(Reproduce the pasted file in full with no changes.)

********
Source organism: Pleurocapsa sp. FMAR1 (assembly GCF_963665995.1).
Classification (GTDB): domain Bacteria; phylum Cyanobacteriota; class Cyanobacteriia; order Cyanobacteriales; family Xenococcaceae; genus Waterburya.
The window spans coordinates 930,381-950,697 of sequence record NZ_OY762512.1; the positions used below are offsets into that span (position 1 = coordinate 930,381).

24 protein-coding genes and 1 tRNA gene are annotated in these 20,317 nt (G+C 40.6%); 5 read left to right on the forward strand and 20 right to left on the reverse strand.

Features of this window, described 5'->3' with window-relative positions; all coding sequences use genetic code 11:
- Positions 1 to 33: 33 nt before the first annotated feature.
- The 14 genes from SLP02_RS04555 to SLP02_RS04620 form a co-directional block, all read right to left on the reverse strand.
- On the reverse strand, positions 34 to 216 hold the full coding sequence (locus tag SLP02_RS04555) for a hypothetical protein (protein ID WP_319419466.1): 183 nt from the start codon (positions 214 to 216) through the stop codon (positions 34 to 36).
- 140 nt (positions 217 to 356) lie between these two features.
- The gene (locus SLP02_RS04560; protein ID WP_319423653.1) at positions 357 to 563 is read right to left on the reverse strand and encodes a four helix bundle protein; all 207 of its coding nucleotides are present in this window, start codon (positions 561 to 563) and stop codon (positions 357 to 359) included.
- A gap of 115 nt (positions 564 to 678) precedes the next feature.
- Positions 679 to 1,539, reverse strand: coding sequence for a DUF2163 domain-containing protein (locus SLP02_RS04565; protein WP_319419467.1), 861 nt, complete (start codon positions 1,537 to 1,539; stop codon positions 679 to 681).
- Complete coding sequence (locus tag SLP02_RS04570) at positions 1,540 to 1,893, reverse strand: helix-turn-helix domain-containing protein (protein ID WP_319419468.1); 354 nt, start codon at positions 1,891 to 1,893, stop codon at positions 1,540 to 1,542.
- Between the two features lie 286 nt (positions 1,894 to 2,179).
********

Source organism: Pleurocapsa sp. FMAR1 (assembly GCF_963665995.1).
Classification (GTDB): domain Bacteria; phylum Cyanobacteriota; class Cyanobacteriia; order Cyanobacteriales; family Xenococcaceae; genus Waterburya.
The window spans coordinates 930,381-950,697 of sequence record NZ_OY762512.1; the positions used below are offsets into that span (position 1 = coordinate 930,381).

24 protein-coding genes and 1 tRNA gene are annotated in these 20,317 nt (G+C 40.6%); 5 read left to right on the forward strand and 20 right to left on the reverse strand.

Features of this window, described 5'->3' with window-relative positions; all coding sequences use genetic code 11:
- Positions 1 to 33: 33 nt before the first annotated feature.
- The 14 genes from SLP02_RS04555 to SLP02_RS04620 form a co-directional block, all read right to left on the reverse strand.
- On the reverse strand, positions 34 to 216 hold the full coding sequence (locus tag SLP02_RS04555) for a hypothetical protein (protein ID WP_319419466.1): 183 nt from the start codon (positions 214 to 216) through the stop codon (positions 34 to 36).
- 140 nt (positions 217 to 356) lie between these two features.
- The gene (locus SLP02_RS04560; protein ID WP_319423653.1) at positions 357 to 563 is read right to left on the reverse strand and encodes a four helix bundle protein; all 207 of its coding nucleotides are present in this window, start codon (positions 561 to 563) and stop codon (positions 357 to 359) included.
- A gap of 115 nt (positions 564 to 678) precedes the next feature.
- Positions 679 to 1,539, reverse strand: coding sequence for a DUF2163 domain-containing protein (locus SLP02_RS04565; protein WP_319419467.1), 861 nt, complete (start codon positions 1,537 to 1,539; stop codon positions 679 to 681).
- Complete coding sequence (locus tag SLP02_RS04570) at positions 1,540 to 1,893, reverse strand: helix-turn-helix domain-containing protein (protein ID WP_319419468.1); 354 nt, start codon at positions 1,891 to 1,893, stop codon at positions 1,540 to 1,542.
- Between the two features lie 286 nt (positions 1,894 to 2,179).